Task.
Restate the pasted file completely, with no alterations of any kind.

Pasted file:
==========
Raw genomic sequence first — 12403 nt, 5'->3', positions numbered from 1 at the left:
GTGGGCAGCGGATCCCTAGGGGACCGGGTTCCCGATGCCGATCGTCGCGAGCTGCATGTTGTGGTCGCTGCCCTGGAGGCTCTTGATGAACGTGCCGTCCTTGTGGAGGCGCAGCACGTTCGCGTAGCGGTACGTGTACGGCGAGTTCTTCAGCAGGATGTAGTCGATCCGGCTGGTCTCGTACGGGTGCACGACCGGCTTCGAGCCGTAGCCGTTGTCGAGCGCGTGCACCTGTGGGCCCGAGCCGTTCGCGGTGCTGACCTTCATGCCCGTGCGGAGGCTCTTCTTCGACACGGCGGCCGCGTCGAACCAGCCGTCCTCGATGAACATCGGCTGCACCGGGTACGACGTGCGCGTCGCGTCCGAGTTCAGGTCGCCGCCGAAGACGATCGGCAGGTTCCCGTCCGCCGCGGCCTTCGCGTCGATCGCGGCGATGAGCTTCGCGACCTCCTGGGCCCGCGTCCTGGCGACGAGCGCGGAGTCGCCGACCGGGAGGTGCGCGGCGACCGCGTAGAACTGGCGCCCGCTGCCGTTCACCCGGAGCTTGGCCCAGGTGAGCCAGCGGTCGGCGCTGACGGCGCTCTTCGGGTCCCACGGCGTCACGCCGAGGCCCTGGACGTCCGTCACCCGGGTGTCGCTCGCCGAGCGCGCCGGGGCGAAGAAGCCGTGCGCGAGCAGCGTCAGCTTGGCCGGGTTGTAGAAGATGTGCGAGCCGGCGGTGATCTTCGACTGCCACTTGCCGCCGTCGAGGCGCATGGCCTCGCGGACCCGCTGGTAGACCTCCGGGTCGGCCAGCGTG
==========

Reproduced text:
Raw genomic sequence first — 12403 nt, 5'->3', positions numbered from 1 at the left:
GTGGGCAGCGGATCCCTAGGGGACCGGGTTCCCGATGCCGATCGTCGCGAGCTGCATGTTGTGGTCGCTGCCCTGGAGGCTCTTGATGAACGTGCCGTCCTTGTGGAGGCGCAGCACGTTCGCGTAGCGGTACGTGTACGGCGAGTTCTTCAGCAGGATGTAGTCGATCCGGCTGGTCTCGTACGGGTGCACGACCGGCTTCGAGCCGTAGCCGTTGTCGAGCGCGTGCACCTGTGGGCCCGAGCCGTTCGCGGTGCTGACCTTCATGCCCGTGCGGAGGCTCTTCTTCGACACGGCGGCCGCGTCGAACCAGCCGTCCTCGATGAACATCGGCTGCACCGGGTACGACGTGCGCGTCGCGTCCGAGTTCAGGTCGCCGCCGAAGACGATCGGCAGGTTCCCGTCCGCCGCGGCCTTCGCGTCGATCGCGGCGATGAGCTTCGCGACCTCCTGGGCCCGCGTCCTGGCGACGAGCGCGGAGTCGCCGACCGGGAGGTGCGCGGCGACCGCGTAGAACTGGCGCCCGCTGCCGTTCACCCGGAGCTTGGCCCAGGTGAGCCAGCGGTCGGCGCTGACGGCGCTCTTCGGGTCCCACGGCGTCACGCCGAGGCCCTGGACGTCCGTCACCCGGGTGTCGCTCGCCGAGCGCGCCGGGGCGAAGAAGCCGTGCGCGAGCAGCGTCAGCTTGGCCGGGTTGTAGAAGATGTGCGAGCCGGCGGTGATCTTCGACTGCCACTTGCCGCCGTCGAGGCGCATGGCCTCGCGGACCCGCTGGTAGACCTCCGGGTCGGCCAGCGTG